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Old 05-01-2009, 08:46 AM   #45
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Join Date: May 2008
Location: Vienna
Posts: 1,585
Current Game: KOTOR III
I was not referring to the stations; I was referring to the facilities that would have to produce the hydrogen and how it would be distributed throughout regions. Hydrogen is a gas at room temperature and needs to be pressurized. That's not remotely close to gasoline storage and transportation demands.

Originally Posted by RedHawke View Post
Yes you can call it viable, it is called a prototype and they normally come in unique units or small runs of units. And I believe I answered this before, to you in your other thread full of misinformation about hydrogen... like your posts here in this thread.

Sorry folks, we in the program have heard your types of statements countless times, it is amazing how much effort the ones who stand to lose will spend to keep their strangle-hold on their monopolies. Mark well the source of your information, and who pays their bills.
How expensive would it be for the various production facilities, pipelines, stations, additional power plants, and vehicle repair facilities? There is a very significant difference between gasoline and hydrogen/powered cars and it would require specialized training where a split-cycle engine upgrade follows the same principles as the four-cycle design. The simpler one can make a technology or system, the less likely there would be complications. Where would Redhawke have gone if he theoretically owned his vehicle and it broke down? If there weren't many hydrogen vehicles on the road, finding a mechanic would have been difficult to find.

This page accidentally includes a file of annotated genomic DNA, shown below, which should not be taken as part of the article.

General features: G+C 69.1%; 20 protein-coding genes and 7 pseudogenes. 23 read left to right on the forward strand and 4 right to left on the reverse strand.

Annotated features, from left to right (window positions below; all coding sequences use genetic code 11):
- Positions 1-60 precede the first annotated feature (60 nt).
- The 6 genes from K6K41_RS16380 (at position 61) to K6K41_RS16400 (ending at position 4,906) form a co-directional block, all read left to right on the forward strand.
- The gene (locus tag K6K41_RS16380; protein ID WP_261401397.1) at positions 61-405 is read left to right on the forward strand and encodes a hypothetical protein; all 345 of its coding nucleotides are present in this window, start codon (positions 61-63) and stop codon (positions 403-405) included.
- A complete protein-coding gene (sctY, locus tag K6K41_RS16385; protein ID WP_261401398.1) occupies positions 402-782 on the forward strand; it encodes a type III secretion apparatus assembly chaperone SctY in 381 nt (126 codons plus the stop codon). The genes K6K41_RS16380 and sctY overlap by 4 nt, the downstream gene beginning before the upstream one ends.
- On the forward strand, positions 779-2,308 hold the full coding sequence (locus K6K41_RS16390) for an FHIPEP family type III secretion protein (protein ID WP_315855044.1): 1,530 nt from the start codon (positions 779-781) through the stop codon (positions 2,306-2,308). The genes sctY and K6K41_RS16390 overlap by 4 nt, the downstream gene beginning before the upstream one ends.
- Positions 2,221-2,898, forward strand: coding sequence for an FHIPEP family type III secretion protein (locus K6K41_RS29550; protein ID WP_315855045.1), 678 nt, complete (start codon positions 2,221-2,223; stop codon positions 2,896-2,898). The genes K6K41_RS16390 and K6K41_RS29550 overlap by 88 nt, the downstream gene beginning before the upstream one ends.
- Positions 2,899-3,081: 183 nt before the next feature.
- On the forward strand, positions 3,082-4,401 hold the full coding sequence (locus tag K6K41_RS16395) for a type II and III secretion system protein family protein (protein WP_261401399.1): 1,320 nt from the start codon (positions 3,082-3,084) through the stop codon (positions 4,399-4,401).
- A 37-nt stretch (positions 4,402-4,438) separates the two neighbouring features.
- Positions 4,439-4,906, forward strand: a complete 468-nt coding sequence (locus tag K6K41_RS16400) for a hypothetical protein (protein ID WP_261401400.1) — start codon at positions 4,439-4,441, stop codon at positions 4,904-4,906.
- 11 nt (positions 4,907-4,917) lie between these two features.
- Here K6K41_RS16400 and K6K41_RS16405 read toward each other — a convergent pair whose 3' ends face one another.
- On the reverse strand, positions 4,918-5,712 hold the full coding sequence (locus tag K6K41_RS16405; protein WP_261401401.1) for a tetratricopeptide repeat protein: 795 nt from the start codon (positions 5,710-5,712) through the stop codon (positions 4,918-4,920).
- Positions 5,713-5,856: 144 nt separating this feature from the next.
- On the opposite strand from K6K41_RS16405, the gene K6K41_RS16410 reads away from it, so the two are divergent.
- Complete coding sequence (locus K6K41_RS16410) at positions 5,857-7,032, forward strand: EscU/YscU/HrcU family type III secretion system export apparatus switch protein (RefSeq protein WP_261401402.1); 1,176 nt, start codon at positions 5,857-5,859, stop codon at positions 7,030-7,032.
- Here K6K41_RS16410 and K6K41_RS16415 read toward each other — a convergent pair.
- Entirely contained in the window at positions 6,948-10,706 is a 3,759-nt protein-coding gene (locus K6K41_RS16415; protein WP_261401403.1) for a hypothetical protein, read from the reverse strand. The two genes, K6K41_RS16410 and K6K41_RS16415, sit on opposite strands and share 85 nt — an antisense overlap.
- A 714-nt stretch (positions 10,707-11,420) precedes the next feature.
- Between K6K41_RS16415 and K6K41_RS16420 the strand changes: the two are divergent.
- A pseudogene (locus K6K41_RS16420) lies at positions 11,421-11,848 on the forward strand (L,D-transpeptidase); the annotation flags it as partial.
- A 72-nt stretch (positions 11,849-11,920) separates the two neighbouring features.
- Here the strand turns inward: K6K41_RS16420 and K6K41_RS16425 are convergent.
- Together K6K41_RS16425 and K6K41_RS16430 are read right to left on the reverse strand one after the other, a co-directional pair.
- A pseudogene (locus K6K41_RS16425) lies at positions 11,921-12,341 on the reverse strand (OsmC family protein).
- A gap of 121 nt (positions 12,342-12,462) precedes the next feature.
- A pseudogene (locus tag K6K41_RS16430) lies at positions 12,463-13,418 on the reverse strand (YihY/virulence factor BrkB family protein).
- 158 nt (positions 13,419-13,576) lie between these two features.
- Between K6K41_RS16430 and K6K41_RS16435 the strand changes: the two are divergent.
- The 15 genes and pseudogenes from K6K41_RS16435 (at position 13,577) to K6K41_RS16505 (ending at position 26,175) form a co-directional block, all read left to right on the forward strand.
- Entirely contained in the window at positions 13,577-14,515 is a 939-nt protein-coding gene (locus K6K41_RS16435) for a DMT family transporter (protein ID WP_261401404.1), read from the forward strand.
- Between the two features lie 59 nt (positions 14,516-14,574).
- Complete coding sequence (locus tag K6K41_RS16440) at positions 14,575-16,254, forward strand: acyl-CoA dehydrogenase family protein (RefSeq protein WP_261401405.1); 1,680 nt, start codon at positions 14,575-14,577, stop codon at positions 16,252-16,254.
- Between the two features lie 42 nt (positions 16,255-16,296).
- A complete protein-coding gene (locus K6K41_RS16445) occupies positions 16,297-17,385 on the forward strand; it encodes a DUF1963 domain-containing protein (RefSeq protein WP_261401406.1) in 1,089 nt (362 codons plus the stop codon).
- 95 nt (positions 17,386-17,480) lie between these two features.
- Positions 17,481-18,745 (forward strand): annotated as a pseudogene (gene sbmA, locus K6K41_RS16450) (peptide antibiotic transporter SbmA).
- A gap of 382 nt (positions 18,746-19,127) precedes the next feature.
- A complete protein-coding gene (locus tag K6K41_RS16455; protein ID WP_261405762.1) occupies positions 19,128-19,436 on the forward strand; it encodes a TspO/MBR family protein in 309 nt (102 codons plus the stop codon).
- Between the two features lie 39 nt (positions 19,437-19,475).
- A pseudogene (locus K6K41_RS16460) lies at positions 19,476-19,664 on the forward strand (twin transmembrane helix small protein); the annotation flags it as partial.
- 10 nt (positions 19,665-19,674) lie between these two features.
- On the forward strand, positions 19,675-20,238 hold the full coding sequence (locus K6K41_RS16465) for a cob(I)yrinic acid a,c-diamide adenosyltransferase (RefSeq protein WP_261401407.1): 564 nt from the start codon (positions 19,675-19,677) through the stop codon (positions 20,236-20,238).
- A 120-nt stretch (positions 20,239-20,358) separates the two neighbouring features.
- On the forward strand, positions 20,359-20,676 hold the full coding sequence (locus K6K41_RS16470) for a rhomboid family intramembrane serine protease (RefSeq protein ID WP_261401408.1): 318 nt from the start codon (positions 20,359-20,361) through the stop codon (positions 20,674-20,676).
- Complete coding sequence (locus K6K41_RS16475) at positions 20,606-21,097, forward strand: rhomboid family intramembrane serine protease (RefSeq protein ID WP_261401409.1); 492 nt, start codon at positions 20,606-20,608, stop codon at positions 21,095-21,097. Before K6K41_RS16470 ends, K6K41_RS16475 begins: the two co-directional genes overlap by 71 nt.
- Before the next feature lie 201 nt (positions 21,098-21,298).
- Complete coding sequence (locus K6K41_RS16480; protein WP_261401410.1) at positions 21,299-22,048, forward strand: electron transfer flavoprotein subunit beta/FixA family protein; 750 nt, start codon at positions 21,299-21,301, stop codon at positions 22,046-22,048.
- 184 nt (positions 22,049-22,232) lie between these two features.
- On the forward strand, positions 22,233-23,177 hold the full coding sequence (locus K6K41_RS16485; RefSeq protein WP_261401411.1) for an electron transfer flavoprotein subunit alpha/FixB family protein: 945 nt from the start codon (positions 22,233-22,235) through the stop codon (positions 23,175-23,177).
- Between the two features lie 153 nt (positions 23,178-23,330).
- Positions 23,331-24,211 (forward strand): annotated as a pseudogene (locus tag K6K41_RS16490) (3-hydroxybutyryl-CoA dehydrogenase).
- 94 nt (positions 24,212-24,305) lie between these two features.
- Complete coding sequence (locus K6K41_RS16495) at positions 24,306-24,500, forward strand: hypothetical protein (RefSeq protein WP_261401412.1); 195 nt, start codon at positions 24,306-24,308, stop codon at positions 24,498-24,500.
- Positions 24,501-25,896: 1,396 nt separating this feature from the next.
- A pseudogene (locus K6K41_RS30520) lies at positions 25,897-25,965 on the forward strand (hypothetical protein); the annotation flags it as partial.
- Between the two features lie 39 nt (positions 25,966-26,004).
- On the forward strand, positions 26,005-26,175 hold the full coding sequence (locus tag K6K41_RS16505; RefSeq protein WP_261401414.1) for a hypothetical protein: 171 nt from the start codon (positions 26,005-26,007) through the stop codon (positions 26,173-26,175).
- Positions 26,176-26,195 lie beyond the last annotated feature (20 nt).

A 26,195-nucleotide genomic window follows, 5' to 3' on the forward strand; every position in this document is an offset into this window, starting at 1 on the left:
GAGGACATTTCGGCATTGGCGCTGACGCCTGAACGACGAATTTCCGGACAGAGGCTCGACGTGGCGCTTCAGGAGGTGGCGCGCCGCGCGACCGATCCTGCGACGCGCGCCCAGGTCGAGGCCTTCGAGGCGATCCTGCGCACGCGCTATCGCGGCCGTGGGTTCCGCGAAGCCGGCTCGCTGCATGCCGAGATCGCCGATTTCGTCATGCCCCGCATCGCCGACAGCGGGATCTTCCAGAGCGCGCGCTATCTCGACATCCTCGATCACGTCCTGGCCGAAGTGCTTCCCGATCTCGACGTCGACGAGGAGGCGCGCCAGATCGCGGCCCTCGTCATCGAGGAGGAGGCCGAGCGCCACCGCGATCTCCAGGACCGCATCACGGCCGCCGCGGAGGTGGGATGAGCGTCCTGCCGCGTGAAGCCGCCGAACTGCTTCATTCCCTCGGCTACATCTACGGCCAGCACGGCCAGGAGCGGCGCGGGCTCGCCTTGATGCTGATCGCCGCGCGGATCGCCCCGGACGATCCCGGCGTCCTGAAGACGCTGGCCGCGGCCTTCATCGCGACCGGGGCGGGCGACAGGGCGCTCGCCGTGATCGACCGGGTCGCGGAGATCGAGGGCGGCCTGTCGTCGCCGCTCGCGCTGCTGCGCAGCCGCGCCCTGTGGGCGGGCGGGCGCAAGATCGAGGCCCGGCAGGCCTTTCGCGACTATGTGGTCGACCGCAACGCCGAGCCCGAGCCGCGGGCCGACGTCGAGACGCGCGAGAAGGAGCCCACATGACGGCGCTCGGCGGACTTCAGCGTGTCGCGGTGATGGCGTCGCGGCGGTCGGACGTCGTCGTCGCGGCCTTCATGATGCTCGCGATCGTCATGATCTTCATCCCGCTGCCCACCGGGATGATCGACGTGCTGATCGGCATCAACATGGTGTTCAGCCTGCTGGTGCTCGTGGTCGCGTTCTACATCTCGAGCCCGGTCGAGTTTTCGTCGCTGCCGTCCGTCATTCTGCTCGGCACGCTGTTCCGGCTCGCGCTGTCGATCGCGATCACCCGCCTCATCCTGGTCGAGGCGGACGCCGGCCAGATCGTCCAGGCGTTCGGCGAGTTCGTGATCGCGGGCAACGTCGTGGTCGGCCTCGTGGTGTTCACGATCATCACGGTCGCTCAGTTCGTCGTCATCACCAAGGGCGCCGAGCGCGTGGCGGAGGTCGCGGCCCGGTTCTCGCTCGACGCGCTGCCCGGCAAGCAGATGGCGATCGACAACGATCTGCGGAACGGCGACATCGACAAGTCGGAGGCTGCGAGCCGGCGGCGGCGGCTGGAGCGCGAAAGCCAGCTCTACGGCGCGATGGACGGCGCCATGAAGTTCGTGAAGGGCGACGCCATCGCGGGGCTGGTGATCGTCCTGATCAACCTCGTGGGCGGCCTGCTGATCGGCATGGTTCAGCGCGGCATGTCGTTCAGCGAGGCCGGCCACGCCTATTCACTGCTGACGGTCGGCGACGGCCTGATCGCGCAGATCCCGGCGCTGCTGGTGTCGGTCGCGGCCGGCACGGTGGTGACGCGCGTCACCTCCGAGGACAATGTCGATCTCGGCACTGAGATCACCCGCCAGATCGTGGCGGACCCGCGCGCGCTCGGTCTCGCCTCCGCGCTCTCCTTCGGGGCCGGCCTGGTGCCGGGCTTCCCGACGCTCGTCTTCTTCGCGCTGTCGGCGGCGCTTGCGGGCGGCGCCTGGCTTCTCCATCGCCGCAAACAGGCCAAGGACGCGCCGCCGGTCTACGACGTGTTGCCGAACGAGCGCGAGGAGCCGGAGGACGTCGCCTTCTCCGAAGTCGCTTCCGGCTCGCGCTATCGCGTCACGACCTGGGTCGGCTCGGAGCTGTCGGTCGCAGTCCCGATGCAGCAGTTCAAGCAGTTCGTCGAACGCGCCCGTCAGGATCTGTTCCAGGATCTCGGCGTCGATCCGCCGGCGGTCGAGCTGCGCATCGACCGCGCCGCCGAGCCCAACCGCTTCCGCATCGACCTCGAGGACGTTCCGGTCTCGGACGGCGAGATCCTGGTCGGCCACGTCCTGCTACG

Prototype, huh? So how much did that hydrogen fuel cost you? Let me guess... you either spent big, or you paid an artificially-generated price. I would be greatly interested in knowing the details that you haven't mentioned before about your evaluation of the vehicle you tested.

How much was the fuel? What was the fuel rating per gallon of hydrogen? How many vehicles could that one station with the non-emissive power source provide for daily? How much were the solar panels that powered that station? How much energy was lost in the hydrolysis process and how much did you get from the fuel cell on your vehicle? Little details like this would be easier for you to answer than me, but anything like this that you could also add would be appreciated. Hydrogen may be more realistic for the future than gasoline, but for it to be viable, it must first be economic.

Last edited by Darth_Yuthura; 05-01-2009 at 08:52 AM.
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